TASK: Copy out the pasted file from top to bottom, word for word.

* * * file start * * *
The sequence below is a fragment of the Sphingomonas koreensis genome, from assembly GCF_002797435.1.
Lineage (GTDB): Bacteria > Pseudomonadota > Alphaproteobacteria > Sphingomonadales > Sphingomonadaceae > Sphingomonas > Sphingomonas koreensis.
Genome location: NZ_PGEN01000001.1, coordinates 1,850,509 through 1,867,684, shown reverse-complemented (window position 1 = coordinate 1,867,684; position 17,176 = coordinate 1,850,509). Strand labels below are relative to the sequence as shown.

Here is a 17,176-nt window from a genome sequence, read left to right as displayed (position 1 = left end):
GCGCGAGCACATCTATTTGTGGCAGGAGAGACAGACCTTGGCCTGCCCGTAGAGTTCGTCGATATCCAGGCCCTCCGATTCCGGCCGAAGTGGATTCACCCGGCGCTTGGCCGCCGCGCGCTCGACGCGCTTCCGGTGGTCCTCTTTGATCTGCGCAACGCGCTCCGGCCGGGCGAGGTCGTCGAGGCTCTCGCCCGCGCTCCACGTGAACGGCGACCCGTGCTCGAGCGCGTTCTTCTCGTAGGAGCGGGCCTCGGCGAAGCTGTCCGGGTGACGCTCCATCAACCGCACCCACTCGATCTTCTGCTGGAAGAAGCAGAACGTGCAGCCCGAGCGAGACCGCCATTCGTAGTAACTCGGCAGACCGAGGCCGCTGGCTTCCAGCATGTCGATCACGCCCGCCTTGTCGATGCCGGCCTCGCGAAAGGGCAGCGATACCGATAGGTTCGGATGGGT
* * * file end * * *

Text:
The sequence below is a fragment of the Sphingomonas koreensis genome, from assembly GCF_002797435.1.
Lineage (GTDB): Bacteria > Pseudomonadota > Alphaproteobacteria > Sphingomonadales > Sphingomonadaceae > Sphingomonas > Sphingomonas koreensis.
Genome location: NZ_PGEN01000001.1, coordinates 1,850,509 through 1,867,684, shown reverse-complemented (window position 1 = coordinate 1,867,684; position 17,176 = coordinate 1,850,509). Strand labels below are relative to the sequence as shown.

Here is a 17,176-nt window from a genome sequence, read left to right as displayed (position 1 = left end):
GCGCGAGCACATCTATTTGTGGCAGGAGAGACAGACCTTGGCCTGCCCGTAGAGTTCGTCGATATCCAGGCCCTCCGATTCCGGCCGAAGTGGATTCACCCGGCGCTTGGCCGCCGCGCGCTCGACGCGCTTCCGGTGGTCCTCTTTGATCTGCGCAACGCGCTCCGGCCGGGCGAGGTCGTCGAGGCTCTCGCCCGCGCTCCACGTGAACGGCGACCCGTGCTCGAGCGCGTTCTTCTCGTAGGAGCGGGCCTCGGCGAAGCTGTCCGGGTGACGCTCCATCAACCGCACCCACTCGATCTTCTGCTGGAAGAAGCAGAACGTGCAGCCCGAGCGAGACCGCCATTCGTAGTAACTCGGCAGACCGAGGCCGCTGGCTTCCAGCATGTCGATCACGCCCGCCTTGTCGATGCCGGCCTCGCGAAAGGGCAGCGATACCGATAGGTTCGGATGGGT